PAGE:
A 5'-long snake with a number of small scars.
A pair of Common Ravens has been nesting in McClellan Ranch this year. I don't believe this species has nesting in McClellan Ranch in the precious 25 years.
A large gopher snake with a blunt tail, presumably from some injury. I have been trying to keep notes on the markings of snakes to determine if I am encounter the same snake multiple times, or new individuals. With gopher snakes I number the splotches that run from the head down the center of the tail, noting any that are distinct.
This snake was found by Austin Pleban.
The third white band from the head of this California Kingsnake was unique in that it did not completely cross the back. I have been trying to keep notes on the markings of snakes I see at McClellan Ranch in order to determine if I am seeing the same snakes over and over or whether I am seeing different individuals. I have only seen a California Kingsnake on two occasions, and after checking notes and photos, it appears to be the same snake. I also found a shed skin from the same snake. The snake was previously seen on May 7, 2010.
Baby rabbit being eaten by a gopher snake.
This snake pulled at least two baby rabbits out of a burrow while an adult brush rabbit cowered nearby. It did not eat the first rabbit before going back into the burrow for another.
A lousy photo, but wanted to document the first sighting at McClellan Ranch this season.
This photo is of a tree with male flowers just upstream from the amphitheater.
There were four Red-shouldered Hawks in the park this morning.
Great Blue Heron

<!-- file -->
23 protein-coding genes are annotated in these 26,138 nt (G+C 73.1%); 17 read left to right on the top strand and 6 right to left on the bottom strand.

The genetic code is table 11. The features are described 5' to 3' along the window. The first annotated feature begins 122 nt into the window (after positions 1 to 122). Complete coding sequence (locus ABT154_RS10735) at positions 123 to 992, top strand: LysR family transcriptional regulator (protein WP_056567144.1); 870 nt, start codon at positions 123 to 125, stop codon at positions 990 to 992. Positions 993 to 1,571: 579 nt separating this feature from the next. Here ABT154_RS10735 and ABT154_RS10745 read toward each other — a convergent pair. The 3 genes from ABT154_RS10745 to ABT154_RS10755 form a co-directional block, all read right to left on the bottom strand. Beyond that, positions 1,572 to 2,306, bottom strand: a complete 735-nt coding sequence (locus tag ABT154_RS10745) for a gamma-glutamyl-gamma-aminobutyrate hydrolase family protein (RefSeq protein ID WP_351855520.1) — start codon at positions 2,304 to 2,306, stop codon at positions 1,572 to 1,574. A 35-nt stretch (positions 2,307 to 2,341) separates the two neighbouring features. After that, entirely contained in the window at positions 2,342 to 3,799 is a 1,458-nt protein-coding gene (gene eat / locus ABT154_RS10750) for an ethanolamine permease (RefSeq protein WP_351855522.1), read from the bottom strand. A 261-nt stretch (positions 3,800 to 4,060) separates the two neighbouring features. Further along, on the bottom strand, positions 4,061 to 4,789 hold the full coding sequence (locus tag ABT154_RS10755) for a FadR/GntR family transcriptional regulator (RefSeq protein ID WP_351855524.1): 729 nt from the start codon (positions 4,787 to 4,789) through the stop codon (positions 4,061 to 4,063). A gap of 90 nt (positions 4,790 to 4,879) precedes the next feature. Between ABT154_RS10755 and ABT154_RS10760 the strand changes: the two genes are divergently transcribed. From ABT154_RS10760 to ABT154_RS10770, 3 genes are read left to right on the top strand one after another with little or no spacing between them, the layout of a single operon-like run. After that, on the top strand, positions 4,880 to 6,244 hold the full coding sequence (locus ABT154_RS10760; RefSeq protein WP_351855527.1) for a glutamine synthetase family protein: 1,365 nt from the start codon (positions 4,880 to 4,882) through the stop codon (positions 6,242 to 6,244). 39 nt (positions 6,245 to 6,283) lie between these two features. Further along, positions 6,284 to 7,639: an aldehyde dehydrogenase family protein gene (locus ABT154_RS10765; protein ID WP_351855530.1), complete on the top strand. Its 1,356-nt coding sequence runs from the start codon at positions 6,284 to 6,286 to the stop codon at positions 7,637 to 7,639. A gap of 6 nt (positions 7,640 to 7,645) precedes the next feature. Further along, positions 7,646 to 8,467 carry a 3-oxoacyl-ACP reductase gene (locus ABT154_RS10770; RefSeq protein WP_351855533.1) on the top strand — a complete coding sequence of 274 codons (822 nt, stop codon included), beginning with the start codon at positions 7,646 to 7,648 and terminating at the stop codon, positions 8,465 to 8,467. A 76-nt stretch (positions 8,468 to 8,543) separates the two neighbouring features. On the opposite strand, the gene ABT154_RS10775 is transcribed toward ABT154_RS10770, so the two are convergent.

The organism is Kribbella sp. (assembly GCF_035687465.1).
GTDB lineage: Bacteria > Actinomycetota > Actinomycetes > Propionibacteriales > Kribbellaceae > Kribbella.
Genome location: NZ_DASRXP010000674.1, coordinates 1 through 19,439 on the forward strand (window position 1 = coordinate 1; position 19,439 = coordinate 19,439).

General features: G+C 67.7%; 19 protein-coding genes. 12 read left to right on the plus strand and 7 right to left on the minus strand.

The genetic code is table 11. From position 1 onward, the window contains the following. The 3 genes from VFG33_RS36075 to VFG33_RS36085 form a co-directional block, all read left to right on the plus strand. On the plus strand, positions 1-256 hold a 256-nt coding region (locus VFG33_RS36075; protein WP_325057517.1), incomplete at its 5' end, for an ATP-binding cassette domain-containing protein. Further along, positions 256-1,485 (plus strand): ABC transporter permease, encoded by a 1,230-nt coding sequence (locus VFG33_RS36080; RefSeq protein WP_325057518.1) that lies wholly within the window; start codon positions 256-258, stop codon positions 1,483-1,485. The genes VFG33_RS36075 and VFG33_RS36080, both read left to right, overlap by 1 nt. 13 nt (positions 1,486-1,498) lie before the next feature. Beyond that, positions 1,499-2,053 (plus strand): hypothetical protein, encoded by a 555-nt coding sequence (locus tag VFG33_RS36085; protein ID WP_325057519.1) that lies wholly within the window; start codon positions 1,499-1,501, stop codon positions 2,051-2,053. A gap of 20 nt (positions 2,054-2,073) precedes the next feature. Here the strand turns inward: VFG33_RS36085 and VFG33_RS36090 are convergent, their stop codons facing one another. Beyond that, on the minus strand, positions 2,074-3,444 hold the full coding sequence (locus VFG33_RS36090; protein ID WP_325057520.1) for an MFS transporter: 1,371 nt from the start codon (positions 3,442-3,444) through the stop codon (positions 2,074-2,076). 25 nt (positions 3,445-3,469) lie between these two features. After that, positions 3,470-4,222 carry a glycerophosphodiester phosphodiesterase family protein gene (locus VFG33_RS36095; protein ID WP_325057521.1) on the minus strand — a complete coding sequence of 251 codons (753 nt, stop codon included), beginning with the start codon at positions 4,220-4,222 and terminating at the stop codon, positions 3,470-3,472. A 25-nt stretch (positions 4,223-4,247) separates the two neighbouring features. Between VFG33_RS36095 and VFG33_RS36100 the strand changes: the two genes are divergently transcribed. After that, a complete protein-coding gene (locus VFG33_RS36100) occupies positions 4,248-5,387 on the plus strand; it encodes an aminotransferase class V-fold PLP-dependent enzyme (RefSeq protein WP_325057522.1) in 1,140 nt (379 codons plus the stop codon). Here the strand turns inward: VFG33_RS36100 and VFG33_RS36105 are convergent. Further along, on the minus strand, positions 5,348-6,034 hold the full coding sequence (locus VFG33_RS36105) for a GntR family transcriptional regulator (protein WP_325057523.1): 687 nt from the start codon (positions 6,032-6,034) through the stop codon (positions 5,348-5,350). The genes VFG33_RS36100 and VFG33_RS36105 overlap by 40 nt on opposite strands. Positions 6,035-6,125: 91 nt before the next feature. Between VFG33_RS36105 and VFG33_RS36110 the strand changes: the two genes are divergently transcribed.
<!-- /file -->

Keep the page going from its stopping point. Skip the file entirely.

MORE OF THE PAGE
Wading in Stevens Creek.
At 5:15 pm two White-tailed Kites showed up and perched at top of sycamores and hunted over field. A few crows arrived to harass them.
Many groups of these mushrooms showed up simultaneously over a wide area of the meadow.
At this season just the strikingly marked leaves are up. This plant has been one of the most agressively spreading of the introduced plants at McClellan Ranch Park, and it hasn't been one volunteers have found easy to control.
I think this is Armillaria mellea. They seem to have a slightly different appearance this very dry (so far) winter.
Found this dead deer under an oak with a young bobcat sitting next to it.
Looks like a young cat. I've recently seen a larger, more robust cat in the same area. I found this young bobcat next to a dead deer. I can't imagine a bobcat taking down a deer, so I am guessing it died from other causes. If anyone disagrees, please let me know.
I am pretty sure I saw a tarantula hawk, (Pepsis). I didn't get a chance to get a good look at it before it disappeared under a Baccharis, but these wasps are pretty distinctive and I can't think of anything similar with a black body and orange wings. I have never seen this wasp in McClellan Ranch the 25 years I've spent there, nor have I ever seen tarantulas at this site. I have seen other larger spiders here including Calisoga longitarsis.
A pair of Dark-eyed Juncos were feeding a juvenile Brown-headed Cowbird that was noticeably larger than the Juncos. I have seen Juncos feeding cowbirds on several other occasions.
I'm not sure if these tiny disks are galls or something else.
A pair was flying Thursday and Friday over the filed at McClellan Ranch and perching in the redwood near the entrance. In 2009 a pair nested in late June just downstream at Blackberry Farm.
This fledgling used his crampons to scale this tree. He didn't yet seem to be competent in the use of his wings.
I found these galls on Black Cottonwood leaves. Field Guide to Plant Galls of California and Other Western States by Russo shows Aspen Leaf Gall Midge, Prodiplosis morrisi. It mentions these galls are found on aspens and East Coast polars, but it doesn't say anything about other California Populus species.